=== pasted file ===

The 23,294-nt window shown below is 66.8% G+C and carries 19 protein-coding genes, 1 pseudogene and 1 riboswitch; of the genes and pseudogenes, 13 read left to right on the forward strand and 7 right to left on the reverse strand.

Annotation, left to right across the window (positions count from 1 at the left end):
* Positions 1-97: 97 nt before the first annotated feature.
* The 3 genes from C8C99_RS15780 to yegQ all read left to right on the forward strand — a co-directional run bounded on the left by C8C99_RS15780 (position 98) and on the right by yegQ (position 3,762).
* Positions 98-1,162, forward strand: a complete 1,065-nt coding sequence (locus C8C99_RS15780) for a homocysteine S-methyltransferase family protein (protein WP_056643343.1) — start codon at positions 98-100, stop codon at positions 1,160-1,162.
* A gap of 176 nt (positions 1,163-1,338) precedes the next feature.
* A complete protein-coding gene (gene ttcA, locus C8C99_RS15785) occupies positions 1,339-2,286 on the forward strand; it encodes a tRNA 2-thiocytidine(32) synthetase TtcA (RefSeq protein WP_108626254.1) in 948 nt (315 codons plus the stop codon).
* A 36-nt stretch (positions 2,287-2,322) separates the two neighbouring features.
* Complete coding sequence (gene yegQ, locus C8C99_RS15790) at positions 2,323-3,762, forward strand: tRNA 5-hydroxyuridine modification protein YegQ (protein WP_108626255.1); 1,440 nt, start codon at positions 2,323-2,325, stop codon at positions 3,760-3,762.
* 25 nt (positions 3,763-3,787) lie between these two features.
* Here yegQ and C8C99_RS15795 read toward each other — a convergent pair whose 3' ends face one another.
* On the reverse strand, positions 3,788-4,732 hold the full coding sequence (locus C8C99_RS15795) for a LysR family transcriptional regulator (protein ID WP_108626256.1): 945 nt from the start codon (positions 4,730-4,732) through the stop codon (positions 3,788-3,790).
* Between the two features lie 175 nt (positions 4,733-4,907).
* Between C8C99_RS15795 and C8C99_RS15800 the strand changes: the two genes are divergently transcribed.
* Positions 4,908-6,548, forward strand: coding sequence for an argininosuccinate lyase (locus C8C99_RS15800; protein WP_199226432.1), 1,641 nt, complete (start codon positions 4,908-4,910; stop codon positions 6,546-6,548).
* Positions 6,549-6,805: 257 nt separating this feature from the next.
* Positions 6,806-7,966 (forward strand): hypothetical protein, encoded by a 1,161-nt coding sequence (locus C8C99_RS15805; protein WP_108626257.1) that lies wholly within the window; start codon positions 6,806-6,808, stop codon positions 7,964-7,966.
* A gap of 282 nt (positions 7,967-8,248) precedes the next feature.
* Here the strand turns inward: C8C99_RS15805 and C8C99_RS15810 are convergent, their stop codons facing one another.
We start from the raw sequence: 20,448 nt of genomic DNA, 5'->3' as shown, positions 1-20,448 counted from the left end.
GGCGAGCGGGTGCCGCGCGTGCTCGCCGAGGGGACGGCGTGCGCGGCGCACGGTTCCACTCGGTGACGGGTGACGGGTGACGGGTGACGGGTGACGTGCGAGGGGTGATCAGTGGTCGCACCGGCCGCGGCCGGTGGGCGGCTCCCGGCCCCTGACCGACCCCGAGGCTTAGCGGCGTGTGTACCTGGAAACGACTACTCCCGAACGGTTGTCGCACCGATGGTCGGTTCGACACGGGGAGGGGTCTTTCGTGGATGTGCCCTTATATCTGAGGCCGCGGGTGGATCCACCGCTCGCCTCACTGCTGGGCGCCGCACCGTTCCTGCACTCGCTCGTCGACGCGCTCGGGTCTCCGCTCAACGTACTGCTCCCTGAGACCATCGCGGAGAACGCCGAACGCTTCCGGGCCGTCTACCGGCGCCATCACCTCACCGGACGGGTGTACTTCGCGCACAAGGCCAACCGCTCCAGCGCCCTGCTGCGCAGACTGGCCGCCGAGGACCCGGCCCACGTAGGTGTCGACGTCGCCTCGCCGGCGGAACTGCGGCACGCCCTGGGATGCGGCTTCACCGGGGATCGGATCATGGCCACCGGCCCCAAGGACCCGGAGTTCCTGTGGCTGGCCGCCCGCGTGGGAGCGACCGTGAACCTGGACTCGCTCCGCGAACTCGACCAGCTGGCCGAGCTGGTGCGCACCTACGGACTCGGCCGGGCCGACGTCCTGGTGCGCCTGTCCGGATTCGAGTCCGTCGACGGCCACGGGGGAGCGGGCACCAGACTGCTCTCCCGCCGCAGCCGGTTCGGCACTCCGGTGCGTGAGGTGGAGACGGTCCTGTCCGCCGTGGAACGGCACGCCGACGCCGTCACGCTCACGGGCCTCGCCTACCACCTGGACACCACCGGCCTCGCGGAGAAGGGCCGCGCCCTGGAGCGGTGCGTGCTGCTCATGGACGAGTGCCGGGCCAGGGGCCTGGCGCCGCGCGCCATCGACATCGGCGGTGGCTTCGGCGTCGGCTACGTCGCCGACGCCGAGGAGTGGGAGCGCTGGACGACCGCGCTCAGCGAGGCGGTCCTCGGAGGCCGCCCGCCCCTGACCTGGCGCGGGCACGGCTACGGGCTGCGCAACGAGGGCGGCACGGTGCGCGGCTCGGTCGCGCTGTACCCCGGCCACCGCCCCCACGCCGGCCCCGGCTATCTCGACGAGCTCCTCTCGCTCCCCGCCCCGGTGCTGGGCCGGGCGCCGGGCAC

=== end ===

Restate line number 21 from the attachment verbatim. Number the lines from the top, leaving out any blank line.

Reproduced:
GGCGAGCGGGTGCCGCGCGTGCTCGCCGAGGGGACGGCGTGCGCGGCGCACGGTTCCACTCGGTGACGGGTGACGGGTGACGGGTGACGGGTGACGTGCGAGGGGTGATCAGTGGTCGCACCGGCCGCGGCCGGTGGGCGGCTCCCGGCCCCTGACCGACCCCGAGGCTTAGCGGCGTGTGTACCTGGAAACGACTACTCCCGAACGGTTGTCGCACCGATGGTCGGTTCGACACGGGGAGGGGTCTTTCGTGGATGTGCCCTTATATCTGAGGCCGCGGGTGGATCCACCGCTCGCCTCACTGCTGGGCGCCGCACCGTTCCTGCACTCGCTCGTCGACGCGCTCGGGTCTCCGCTCAACGTACTGCTCCCTGAGACCATCGCGGAGAACGCCGAACGCTTCCGGGCCGTCTACCGGCGCCATCACCTCACCGGACGGGTGTACTTCGCGCACAAGGCCAACCGCTCCAGCGCCCTGCTGCGCAGACTGGCCGCCGAGGACCCGGCCCACGTAGGTGTCGACGTCGCCTCGCCGGCGGAACTGCGGCACGCCCTGGGATGCGGCTTCACCGGGGATCGGATCATGGCCACCGGCCCCAAGGACCCGGAGTTCCTGTGGCTGGCCGCCCGCGTGGGAGCGACCGTGAACCTGGACTCGCTCCGCGAACTCGACCAGCTGGCCGAGCTGGTGCGCACCTACGGACTCGGCCGGGCCGACGTCCTGGTGCGCCTGTCCGGATTCGAGTCCGTCGACGGCCACGGGGGAGCGGGCACCAGACTGCTCTCCCGCCGCAGCCGGTTCGGCACTCCGGTGCGTGAGGTGGAGACGGTCCTGTCCGCCGTGGAACGGCACGCCGACGCCGTCACGCTCACGGGCCTCGCCTACCACCTGGACACCACCGGCCTCGCGGAGAAGGGCCGCGCCCTGGAGCGGTGCGTGCTGCTCATGGACGAGTGCCGGGCCAGGGGCCTGGCGCCGCGCGCCATCGACATCGGCGGTGGCTTCGGCGTCGGCTACGTCGCCGACGCCGAGGAGTGGGAGCGCTGGACGACCGCGCTCAGCGAGGCGGTCCTCGGAGGCCGCCCGCCCCTGACCTGGCGCGGGCACGGCTACGGGCTGCGCAACGAGGGCGGCACGGTGCGCGGCTCGGTCGCGCTGTACCCCGGCCACCGCCCCCACGCCGGCCCCGGCTATCTCGACGAGCTCCTCTCGCTCCCCGCCCCGGTGCTGGGCCGGGCGCCGGGCAC